Continuing our talk about replayability in game design, we’re going to talk about item generation. The ability to either create new items, or use set items randomly, can do a lot to create variance and replayability. Just like biomes however, there is more to understand than just having the game randomly drop things in the player’s lap.
Before we talk about loot tables and their implications, I want to focus on a simpler, but still vital system. For games that want to create huge swings with their items or gear, some developers opt for an item pool system.
The item pool refers to the game randomly giving the player set items from a massive pool. These items are hard coded in their design and typically appear at fixed locations or events in the game. Some major examples would be The Binding of Isaac, Enter the Gungeon and FTL.
As the player, you have a good idea as to what could show up, but you don’t know what you’re going to get. For games built around player skill, an item pool is typically used as there is less abstraction impacting things. A good Binding of Isaac player can make due with a bad draw if their skill can carry them.
When designing and balancing an item pool, there are several considerations to take into play. The first one is obvious: The larger the group of items means that there is a lesser chance of the player getting the same things. Because the game is not procedurally generating equipment, any game that goes with an item pool design must come with a large pool. The size is going to depend on how much you can impact the mechanics and the length of a play.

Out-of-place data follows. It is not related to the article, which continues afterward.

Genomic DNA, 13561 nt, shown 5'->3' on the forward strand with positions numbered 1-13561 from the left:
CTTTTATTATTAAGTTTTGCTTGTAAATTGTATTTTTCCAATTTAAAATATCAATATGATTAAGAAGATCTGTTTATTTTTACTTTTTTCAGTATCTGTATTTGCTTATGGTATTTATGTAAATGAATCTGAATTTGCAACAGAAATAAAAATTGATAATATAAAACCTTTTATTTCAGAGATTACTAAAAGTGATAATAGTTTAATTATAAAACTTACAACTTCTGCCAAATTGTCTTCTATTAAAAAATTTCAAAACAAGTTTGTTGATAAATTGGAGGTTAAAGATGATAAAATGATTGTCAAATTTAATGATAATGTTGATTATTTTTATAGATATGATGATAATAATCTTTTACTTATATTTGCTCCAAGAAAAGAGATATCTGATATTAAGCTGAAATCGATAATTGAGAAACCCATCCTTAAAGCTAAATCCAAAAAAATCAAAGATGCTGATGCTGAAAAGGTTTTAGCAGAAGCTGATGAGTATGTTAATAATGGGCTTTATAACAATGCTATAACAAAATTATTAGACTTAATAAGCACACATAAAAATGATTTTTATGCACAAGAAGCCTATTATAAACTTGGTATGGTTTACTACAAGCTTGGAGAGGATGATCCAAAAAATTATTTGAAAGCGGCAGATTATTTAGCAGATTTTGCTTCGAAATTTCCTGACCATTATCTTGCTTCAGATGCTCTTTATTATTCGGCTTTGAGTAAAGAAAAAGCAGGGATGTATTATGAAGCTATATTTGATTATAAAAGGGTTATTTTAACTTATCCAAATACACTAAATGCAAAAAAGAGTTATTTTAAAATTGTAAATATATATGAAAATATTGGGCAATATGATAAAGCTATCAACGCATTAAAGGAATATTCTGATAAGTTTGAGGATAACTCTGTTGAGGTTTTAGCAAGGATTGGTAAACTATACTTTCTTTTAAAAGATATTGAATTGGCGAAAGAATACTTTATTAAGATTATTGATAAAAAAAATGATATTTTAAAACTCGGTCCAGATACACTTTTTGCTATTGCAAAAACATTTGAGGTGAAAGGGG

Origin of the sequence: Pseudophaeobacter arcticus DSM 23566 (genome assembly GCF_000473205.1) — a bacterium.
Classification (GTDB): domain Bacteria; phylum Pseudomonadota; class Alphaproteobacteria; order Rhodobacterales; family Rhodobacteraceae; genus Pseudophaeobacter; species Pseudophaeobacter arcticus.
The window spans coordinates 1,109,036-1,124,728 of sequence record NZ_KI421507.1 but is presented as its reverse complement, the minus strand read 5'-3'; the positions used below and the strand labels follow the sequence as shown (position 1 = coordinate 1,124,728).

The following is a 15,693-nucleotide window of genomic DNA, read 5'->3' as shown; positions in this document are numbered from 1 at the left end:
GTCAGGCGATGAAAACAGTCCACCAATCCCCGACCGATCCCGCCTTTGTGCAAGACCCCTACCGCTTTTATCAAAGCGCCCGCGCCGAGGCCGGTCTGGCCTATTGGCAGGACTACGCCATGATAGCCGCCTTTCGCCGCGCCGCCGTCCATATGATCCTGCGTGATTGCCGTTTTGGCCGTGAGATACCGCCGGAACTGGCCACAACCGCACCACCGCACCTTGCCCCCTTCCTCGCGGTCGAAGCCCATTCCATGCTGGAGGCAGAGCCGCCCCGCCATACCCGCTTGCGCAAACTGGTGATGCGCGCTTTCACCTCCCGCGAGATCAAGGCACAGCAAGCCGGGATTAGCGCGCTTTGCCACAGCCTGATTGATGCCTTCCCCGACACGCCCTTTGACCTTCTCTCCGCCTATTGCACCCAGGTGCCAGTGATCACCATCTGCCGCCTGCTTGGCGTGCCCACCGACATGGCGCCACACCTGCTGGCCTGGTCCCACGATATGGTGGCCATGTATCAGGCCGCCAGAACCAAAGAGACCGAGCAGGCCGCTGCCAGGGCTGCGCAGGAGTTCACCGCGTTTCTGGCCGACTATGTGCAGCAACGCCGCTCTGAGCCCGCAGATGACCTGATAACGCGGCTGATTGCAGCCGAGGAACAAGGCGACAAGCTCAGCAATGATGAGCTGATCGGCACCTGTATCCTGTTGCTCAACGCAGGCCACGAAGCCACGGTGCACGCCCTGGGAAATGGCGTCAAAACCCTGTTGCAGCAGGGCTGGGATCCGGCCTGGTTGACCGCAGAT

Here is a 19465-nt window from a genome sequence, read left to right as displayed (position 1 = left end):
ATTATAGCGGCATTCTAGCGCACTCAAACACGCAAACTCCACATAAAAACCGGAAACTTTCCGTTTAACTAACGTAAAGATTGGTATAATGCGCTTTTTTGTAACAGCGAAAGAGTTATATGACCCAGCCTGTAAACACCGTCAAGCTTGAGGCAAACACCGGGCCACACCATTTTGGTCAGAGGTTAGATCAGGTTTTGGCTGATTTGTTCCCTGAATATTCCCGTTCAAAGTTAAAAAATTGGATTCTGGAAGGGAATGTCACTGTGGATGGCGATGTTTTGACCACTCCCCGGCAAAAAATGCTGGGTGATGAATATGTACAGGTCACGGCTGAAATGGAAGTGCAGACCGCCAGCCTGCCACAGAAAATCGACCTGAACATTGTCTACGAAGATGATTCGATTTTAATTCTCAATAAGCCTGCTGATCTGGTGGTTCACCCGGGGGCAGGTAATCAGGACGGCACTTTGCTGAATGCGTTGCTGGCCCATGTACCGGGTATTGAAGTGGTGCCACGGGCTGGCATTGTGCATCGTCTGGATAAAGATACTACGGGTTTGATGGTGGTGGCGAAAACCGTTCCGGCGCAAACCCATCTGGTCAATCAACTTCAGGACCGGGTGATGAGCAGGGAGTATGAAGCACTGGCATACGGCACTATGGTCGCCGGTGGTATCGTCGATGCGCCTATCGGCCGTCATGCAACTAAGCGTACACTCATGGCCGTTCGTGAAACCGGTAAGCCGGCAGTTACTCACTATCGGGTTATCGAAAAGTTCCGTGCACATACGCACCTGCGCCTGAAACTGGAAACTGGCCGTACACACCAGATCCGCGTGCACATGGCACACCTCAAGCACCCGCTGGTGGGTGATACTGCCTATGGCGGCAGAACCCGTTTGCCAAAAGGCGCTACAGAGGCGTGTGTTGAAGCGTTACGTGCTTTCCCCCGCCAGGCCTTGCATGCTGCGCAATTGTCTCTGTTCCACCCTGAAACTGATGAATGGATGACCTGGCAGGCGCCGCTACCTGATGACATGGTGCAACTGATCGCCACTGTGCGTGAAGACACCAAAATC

Balancing an item pool can be tough. Not every item can be an all powerful game winning option, but you want to avoid having legitimately amazing and horrible items. With the Binding of Isaac, there are items that are just amazing with no downsides, but they are only a handful compared to all the items in the game.
You need to go into balancing with the understanding that the player is never going to get everything in a single run. If you do your job right in terms of balance and item pool size, the chance of the player getting a game breaking build every time should be minimal.
That is also why you want to avoid having legitimately bad options: Items that no combination will ever work for the player. The beauty of these games is when crazy builds can come together through the combining of items, but they should still have value by themselves.
One of the problems that I had with Enter the Gungeon was the fact that so many guns were simply “joke weapons”, and the ones that were run winners were few and far between.
With that said, let’s move on to when games create the items during play.
A loot table is an essential part of any game where the design requires procedurally generated items to drop. The concept behind a loot table is building an algorithm that will generate an item based on hardcoded attributes defined by the developer. Typically, the loot table will start with the most general details and then work its way towards specific ones.